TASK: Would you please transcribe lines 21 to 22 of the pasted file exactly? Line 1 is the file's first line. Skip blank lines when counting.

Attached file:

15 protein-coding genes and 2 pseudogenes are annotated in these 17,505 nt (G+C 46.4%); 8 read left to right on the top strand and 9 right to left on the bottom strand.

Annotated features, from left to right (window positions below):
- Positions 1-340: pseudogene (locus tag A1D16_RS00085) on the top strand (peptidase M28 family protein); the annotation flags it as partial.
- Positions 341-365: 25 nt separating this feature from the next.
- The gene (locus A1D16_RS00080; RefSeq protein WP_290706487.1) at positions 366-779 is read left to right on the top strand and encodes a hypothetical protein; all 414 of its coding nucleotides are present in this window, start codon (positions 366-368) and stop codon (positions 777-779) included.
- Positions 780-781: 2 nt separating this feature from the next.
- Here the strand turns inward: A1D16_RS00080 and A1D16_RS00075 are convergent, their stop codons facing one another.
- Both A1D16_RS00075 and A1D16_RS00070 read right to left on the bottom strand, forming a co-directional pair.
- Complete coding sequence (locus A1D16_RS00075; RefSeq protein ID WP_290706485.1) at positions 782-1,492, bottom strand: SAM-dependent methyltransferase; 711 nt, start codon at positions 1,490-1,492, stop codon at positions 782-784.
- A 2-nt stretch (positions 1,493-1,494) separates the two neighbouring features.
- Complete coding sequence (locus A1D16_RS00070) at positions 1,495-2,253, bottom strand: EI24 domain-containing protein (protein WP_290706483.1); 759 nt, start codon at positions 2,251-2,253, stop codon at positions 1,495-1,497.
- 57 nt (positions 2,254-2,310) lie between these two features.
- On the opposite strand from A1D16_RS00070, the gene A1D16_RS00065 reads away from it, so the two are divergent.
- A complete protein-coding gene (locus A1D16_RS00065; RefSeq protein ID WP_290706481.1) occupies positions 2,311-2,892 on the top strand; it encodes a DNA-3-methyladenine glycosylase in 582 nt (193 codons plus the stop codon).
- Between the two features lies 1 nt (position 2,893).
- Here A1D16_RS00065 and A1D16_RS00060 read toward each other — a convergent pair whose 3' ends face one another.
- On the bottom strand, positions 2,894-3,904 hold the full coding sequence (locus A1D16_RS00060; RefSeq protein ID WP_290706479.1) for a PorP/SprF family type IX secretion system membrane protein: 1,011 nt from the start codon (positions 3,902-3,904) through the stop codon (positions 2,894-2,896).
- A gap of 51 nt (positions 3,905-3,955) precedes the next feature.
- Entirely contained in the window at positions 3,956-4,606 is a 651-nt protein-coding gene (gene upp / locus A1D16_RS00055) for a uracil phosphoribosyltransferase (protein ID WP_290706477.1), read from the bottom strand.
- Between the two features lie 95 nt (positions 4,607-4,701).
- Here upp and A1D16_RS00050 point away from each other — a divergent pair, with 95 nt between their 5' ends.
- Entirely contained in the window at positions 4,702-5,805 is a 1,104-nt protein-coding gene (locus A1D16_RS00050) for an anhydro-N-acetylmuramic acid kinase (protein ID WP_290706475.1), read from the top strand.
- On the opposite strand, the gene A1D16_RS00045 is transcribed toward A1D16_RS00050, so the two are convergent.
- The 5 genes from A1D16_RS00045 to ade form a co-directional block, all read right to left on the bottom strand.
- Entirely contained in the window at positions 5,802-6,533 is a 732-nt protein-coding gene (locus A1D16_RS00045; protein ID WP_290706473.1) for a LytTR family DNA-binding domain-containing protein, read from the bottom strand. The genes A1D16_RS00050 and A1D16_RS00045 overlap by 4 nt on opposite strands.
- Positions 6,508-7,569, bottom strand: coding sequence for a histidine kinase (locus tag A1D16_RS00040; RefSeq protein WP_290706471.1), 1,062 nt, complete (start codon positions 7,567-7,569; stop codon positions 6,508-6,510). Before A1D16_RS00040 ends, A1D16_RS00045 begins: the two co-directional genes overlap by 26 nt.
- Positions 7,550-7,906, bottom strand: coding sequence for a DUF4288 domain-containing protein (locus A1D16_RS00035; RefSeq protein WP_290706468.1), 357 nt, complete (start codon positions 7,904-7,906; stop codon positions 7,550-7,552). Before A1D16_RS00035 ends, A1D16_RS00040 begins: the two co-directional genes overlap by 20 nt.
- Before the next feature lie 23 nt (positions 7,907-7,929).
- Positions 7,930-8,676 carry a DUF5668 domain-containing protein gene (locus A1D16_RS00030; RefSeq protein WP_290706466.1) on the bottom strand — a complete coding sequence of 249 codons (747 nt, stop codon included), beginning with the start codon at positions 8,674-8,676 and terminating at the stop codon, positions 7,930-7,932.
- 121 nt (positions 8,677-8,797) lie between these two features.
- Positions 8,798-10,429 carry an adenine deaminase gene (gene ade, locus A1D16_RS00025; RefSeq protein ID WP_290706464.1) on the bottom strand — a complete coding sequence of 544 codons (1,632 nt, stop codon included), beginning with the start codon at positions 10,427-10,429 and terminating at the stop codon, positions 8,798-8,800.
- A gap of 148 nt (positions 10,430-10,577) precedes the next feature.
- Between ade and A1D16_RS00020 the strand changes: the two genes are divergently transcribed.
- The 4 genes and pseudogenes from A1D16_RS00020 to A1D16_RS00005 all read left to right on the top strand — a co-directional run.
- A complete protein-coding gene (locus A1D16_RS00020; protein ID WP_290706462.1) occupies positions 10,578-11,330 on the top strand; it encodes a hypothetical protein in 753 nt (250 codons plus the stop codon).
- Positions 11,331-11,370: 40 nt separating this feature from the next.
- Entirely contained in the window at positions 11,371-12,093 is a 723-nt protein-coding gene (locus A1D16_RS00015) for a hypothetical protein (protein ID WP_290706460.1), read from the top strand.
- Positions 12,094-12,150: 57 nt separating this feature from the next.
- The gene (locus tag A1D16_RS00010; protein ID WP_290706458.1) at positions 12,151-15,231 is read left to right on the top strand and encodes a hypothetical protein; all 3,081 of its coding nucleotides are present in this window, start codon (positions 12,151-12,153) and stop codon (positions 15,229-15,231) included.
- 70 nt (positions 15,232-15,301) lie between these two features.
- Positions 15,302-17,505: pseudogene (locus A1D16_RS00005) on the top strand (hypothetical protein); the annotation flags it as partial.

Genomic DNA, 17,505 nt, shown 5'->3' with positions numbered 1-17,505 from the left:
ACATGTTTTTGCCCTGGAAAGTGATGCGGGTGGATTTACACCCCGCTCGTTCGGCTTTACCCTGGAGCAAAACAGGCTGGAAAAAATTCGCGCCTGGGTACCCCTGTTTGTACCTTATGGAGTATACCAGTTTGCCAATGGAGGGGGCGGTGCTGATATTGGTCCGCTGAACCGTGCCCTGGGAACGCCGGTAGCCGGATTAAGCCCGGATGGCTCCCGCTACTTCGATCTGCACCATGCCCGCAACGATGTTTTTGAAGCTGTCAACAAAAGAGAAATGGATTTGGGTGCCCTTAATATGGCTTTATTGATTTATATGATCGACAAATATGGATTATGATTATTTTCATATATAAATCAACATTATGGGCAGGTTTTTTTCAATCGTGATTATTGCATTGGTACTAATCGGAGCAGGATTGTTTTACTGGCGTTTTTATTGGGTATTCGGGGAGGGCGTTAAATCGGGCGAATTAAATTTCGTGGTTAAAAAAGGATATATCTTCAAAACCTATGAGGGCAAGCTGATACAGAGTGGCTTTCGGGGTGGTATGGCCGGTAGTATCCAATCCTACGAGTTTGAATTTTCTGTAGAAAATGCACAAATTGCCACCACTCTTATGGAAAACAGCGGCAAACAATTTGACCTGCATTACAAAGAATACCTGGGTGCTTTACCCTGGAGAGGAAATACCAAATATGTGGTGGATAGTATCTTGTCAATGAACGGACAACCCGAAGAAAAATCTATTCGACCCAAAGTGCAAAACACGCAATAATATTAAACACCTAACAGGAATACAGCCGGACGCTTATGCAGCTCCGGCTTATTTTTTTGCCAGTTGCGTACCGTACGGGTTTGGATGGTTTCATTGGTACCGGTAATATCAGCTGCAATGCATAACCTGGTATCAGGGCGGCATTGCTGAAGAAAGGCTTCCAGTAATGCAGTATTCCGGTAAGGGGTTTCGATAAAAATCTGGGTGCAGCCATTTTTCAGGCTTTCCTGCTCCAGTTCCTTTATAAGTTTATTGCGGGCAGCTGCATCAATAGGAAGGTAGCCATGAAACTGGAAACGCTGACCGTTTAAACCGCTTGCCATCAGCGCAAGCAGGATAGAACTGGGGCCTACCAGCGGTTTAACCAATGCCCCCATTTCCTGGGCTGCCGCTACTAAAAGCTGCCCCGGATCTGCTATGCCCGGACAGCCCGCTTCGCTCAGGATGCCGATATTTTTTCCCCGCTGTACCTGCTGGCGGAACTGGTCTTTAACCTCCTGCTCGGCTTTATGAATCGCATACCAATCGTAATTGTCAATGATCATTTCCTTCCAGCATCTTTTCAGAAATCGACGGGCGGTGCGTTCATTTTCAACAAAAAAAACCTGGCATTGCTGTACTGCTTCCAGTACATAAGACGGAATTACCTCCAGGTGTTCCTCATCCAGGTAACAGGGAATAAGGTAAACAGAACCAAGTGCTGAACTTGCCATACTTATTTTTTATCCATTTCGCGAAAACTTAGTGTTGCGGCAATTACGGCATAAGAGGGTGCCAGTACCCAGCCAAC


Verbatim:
- Here upp and A1D16_RS00050 point away from each other — a divergent pair, with 95 nt between their 5' ends.
- Entirely contained in the window at positions 4,702-5,805 is a 1,104-nt protein-coding gene (locus A1D16_RS00050) for an anhydro-N-acetylmuramic acid kinase (protein ID WP_290706475.1), read from the top strand.